Tarkanian responded to the order by going to the Nevada district court and getting two injunctions—one against the university, preventing UNLV from suspending him, and another, against the NCAA, preventing them from ordering his suspension. So began the long court battle between the NCAA and Tarkanian that wound up in the U.S. Supreme Court, which on Dec. 12,1988, ruled in a 5-4 decision that the NCAA, as a private organization of voluntary members, had every right to make UNLV show cause why Tarkanian shouldn't be punished.
Predictably, the Nevada district court took its sweet time—more than 15 months—dissolving Tarkanian's injunction against the NCAA. When that finally occurred, on March 26 of this year, exactly one week before Larry Johnson, Stacey Augmon and their UNLV teammates smashed Duke in the national title game, the NCAA renewed its efforts to punish Tarkanian. On July 20 it announced the latest penalty for Tarkanian's long-ago transgressions: His Rebels would not be allowed to participate in postseason play in '91. This placed Johnson and Augmon, both likely NBA first-round picks, in a bind since the NBA's deadline for early-entry candidates had passed. They could have taken their skills to a pro team in Europe or transferred to another school, where they would have been immediately eligible to play. Eventually both opted to remain at UNLV, gambling that the infractions committee would ultimately allow UNLV to defend its title.
Here are the events that lead up to last week's NCAA reversal: In a meeting in Kansas City in June, the infractions committee asked UNLV to do the same thing it had asked 13 years earlier, to show cause why the coach shouldn't be suspended for two years. The university threw itself on the mercy of the committee, saying its hands still were tied by Tarkanian's injunction against it, which remained in effect.
"Our position was that the university had suffered all the penalties," says Max-son. "We didn't know what else to do at that point."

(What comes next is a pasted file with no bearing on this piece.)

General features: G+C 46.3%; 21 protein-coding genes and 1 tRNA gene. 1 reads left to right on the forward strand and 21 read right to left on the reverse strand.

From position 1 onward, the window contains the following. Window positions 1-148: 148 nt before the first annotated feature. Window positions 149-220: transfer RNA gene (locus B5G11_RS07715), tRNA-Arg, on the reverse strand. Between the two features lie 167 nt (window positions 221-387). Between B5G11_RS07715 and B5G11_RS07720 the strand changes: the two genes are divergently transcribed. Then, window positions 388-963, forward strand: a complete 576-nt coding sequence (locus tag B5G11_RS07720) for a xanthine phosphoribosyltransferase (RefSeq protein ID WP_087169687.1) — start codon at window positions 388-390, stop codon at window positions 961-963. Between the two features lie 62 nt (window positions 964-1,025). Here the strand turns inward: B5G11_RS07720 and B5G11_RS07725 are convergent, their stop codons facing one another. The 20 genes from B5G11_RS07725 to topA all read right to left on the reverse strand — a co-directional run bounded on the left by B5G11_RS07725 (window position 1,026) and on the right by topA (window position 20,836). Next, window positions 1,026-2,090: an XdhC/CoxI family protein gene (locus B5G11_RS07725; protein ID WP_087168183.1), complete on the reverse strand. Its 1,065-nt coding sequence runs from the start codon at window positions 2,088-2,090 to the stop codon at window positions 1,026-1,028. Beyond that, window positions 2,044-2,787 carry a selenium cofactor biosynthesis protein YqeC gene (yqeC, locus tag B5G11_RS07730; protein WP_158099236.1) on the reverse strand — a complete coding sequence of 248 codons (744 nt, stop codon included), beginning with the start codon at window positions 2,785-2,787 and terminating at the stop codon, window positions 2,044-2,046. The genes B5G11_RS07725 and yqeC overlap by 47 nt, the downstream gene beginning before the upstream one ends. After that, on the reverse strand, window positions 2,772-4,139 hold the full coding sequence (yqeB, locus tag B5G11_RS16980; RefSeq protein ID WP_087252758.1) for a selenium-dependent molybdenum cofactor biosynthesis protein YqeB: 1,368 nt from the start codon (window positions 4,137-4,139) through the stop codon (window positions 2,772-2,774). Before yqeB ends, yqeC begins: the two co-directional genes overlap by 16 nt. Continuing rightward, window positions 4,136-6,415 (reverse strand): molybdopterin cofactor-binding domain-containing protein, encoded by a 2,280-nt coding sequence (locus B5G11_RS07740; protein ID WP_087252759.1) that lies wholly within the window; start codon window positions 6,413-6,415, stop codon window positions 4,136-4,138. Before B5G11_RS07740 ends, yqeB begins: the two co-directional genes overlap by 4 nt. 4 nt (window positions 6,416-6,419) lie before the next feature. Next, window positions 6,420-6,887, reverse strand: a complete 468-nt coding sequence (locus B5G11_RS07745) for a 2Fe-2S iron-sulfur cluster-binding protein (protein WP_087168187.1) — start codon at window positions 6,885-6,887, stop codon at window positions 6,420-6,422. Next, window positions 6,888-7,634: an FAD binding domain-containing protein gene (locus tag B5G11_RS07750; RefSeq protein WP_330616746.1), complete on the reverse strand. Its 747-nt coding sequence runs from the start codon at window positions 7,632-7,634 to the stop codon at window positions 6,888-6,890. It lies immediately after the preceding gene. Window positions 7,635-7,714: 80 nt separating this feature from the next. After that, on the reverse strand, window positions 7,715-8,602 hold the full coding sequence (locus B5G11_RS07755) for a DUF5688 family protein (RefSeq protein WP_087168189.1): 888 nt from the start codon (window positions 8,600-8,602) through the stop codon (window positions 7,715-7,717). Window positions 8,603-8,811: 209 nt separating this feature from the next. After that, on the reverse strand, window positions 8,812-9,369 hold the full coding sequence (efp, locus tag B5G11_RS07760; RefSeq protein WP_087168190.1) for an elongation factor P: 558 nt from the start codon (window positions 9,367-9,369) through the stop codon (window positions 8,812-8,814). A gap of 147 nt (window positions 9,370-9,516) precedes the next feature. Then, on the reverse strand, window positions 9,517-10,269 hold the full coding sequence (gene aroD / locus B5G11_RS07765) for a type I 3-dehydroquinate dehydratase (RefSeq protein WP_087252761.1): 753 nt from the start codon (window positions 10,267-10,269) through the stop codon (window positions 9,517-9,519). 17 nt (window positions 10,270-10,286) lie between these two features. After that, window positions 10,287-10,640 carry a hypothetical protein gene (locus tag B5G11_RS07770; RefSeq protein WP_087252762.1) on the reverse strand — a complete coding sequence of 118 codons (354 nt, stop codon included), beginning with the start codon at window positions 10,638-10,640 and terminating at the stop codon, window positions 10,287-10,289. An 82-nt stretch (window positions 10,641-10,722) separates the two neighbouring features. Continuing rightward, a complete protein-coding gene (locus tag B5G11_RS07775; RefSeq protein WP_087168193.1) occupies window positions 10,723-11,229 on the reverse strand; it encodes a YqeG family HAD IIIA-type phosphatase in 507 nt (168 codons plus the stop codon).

The committee gave UNLV no indication that it might be willing to consider alternative penalties. "By the nature of the show-cause order, [the committee] invited the university to come back with alternative proposals," NCAA spokesman Jim Marchiony said last week. "But [UNLV] didn't. It said, basically, 'Let's let bygones be bygones.' The committee then said, 'That's not good enough. Boom, you're out of here."
About a week after the announcement that Vegas would be banned from the 1991 tournament, Tarkanian went to Maxson and for the first time offered to step aside for a time if the infractions committee would consider a compromise that would allow the Rebels to defend their title. After huddling with lawyers and Finfrock, UNLV officials contacted the NCAA and asked for a special hearing on the basis of "new information."
The infractions committee agreed, and the two sides met at Chicago's O'Hare Hilton on Oct. 28. Fittingly, or so it seemed at the time, the meeting was held in the Montgolfier Room, named after the brothers who popularized the hot-air balloon. That's all it would amount to, right? Hot air. Instead, the committee members listened with open minds as Maxson outlined four alternatives, ranging from simply sitting out the 1992 tournament instead of the one in '91 to a complex agreement by which Tarkanian would not coach in the '91 tournament, would forfeit the bonus he would stand to get out of UNLV's share of the tournament revenue and would agree to recruiting limitations. To sweeten the deal, Tarkanian agreed to take no further legal action against either the NCAA or UNLV.
The committee considered the matter, made its historic offer, and—following the Rebels' selection from the two options—everybody was happy. Well, maybe not quite. Up in Vancouver, B.C., where UNLV was preparing to open its season last Saturday against Alabama-Birmingham, Tarkanian indicated that he was not exactly ready to enjoy a nice, relaxing dinner with David Berst, the head of the NCAA's investigative division. "Sometimes I feel the NCAA is the only organization that's above the law," said Tarkanian bitterly.
One reason for Tarkanian's pique is that he knows the NCAA isn't finished with him. Within the next couple of weeks UNLV will receive the NCAA's findings in the sordid matter involving Lloyd Daniels, the celebrated New York City player who signed with Vegas in 1986. Later it was discovered that Daniels, who became the legal ward of a Rebel assistant coach, was virtually illiterate and had a drug problem. Although Tarkanian says UNLV isn't guilty in the Daniels case, the NCAA's harpoon could stick the Shark again. According to Williams, the Daniels decision, whatever it turns out to be, probably won't come down until next summer, so there's no chance that the NCAA will kick the current team out of the 1991 tournament—again.
John Weistart, a Duke law professor and co-author of the authoritative book The Law of Sports, says, "This is another situation where one's first impulse—to be cynical—is probably appropriate."